Greeley cancer survivor’s head paints a statement |

Greeley cancer survivor’s head paints a statement

Mike Peters
The Daily Tribune
Vail, Colorado

GREELEY, Colorado – You’re going to stare at her.

You know it’s not proper, to stare, but you’ll do it anyway. And really, it’s OK.

Kay Anderson is used to it, and in fact, she encourages it. She gives hugs for it.

She’s beaten cancer for now. She is cancer-free, and her last chemo treatment was in February. Like women with breast cancer, she lost her hair when the treatments started, but Anderson was resolute – she wouldn’t allow it to get the best of her.

“I decided to embrace baldness, to have fun with it,” Anderson will tell you. “I decided to get on with fighting for my life.”

So, she talked to her artistic daughter, Tiffany Koehn, and got her to learn how to do face painting. From there, it went to Anderson’s head.

Now, when you see her around town, you’ll notice the flowers, or the butterflies, or a pattern that matches the blouse she is wearing. It usually takes 30 minutes to an hour to paint Anderson’s head; the paint lasts for two or three days until it fades and Anderson washes it off.

But during those times, she makes a statement.

“I learned that with 60 percent of the women who have chemo, the worst part is losing their hair,” Anderson said. “I didn’t want to wear a wig or a hat. I was hoping I could find something empowering to women.”

Koehn has now painted heads, arms and the bellies of pregnant women. She uses theater makeup paint and colors as bright as possible. She recently painted a friend’s pregnant belly to look like a jack-o’-lantern.

“We usually charge $5 each,” Tiffany said. “But that money all goes to fighting breast cancer.”

Anderson is 64 and has been married to Ernie Anderson for 45 years. They’ve lived in Lamar, Fort Morgan, and for 20 years in Seattle, Wash. After Ernie retired, they moved to Greeley in 2006 to be closer to their children and grandchildren.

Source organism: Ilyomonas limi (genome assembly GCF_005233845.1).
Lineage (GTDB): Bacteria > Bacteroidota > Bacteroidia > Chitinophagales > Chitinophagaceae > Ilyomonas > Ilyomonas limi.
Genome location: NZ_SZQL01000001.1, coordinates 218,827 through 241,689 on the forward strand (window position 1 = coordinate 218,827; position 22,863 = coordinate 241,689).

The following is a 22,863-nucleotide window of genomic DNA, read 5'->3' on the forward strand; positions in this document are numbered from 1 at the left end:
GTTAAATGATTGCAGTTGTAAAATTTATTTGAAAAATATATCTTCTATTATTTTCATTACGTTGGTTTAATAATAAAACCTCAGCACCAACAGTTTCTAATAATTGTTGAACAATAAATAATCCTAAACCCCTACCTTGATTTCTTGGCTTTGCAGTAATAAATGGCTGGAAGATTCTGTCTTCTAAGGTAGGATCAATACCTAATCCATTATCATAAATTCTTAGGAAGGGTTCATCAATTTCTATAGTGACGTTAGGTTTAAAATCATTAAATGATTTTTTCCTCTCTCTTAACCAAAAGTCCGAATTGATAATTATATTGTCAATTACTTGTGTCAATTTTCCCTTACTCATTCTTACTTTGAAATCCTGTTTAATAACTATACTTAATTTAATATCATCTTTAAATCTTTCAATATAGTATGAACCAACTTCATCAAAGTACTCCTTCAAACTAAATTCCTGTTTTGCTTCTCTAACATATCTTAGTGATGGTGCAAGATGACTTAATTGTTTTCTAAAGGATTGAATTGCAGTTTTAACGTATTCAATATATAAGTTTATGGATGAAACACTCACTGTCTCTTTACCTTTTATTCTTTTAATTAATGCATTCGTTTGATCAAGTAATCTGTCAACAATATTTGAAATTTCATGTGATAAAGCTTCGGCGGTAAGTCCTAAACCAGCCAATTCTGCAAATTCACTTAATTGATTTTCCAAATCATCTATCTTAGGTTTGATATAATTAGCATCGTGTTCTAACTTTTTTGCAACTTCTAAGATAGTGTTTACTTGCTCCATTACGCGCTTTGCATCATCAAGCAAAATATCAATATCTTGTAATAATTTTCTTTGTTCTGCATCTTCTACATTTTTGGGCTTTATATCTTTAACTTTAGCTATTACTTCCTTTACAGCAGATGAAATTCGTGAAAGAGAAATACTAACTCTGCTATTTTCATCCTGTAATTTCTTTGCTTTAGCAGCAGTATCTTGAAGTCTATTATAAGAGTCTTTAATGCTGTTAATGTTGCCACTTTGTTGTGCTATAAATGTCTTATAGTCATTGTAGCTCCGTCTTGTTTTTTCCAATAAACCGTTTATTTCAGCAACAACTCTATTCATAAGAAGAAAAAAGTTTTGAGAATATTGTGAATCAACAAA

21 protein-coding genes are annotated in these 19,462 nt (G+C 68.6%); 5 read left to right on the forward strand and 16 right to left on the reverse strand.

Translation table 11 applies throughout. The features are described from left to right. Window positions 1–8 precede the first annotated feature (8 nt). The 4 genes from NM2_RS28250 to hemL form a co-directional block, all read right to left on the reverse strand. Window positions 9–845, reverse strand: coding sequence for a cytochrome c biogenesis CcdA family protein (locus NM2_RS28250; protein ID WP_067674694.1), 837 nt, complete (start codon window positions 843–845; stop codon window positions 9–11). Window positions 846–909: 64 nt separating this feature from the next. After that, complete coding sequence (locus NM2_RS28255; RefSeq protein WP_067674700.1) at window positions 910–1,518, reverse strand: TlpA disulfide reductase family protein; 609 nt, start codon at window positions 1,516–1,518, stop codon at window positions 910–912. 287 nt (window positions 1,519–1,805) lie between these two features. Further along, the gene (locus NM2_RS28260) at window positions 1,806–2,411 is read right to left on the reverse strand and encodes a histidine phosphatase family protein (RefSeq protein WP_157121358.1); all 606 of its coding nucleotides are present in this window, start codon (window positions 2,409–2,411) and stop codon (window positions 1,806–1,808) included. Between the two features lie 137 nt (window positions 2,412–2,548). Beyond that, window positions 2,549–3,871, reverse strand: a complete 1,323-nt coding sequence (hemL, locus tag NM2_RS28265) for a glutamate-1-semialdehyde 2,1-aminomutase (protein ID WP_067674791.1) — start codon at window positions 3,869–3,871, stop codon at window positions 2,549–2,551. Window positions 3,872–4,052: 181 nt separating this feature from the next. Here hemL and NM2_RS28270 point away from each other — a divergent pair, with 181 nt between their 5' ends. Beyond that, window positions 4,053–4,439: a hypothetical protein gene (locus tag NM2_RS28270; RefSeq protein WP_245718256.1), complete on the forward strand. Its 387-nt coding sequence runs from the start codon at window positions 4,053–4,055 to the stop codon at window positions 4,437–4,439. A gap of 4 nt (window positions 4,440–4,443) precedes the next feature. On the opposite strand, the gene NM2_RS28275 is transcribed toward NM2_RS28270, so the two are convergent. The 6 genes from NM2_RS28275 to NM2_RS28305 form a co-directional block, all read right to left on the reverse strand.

All three – Tiffany, Kay and Ernie – are artists. While Tiffany specializes in glass, both blown-glass and jewelry, Kay is a concrete artist, and Ernie works in metal.

It you pass their home on Panorama Drive, you’ll some of Ernie’s metal art out front, along with Kay’s concrete columns and a concrete palm tree.

“All of us suddenly got into art about the same time,” Ernie said. “About eight years ago in Seattle. We each just found what we wanted to do.”

So, in addition to the family art, Kay meets strangers every day because of her painted head.

“We follow themes sometimes,” Kay said. “Tiffany has painted the Nutcracker Suite on my head for Christmas, we’ve had a Halloween theme and even fireworks on the Fourth of July.”

Painted on her head every time is at least one heart. That’s important to both Tiffany, the artist, and to Kay, the “canvas.”

Since her head-painting began, the mother and daughter have attended numerous cancer events, where Kay talks about empowerment, and Tiffany paints heads. Kay also volunteers at the oncology desk at North Colorado Medical Center.

Kay has also started a website, Beautifully Bald, to discuss cancer and show off her daughter’s head paintings.

Although she’s cancer-free now, Kay continues to shave her head because the baldness makes a statement about cancer.

“It’s our ‘neener-neener-neener’ to breast cancer,” Kay said and laughed.

And, if you see her out there, at stores, restaurants, coffee shops, you should stop and talk. Kay wants that.

And watch out. If you stare, she just might come over and give you a hug.

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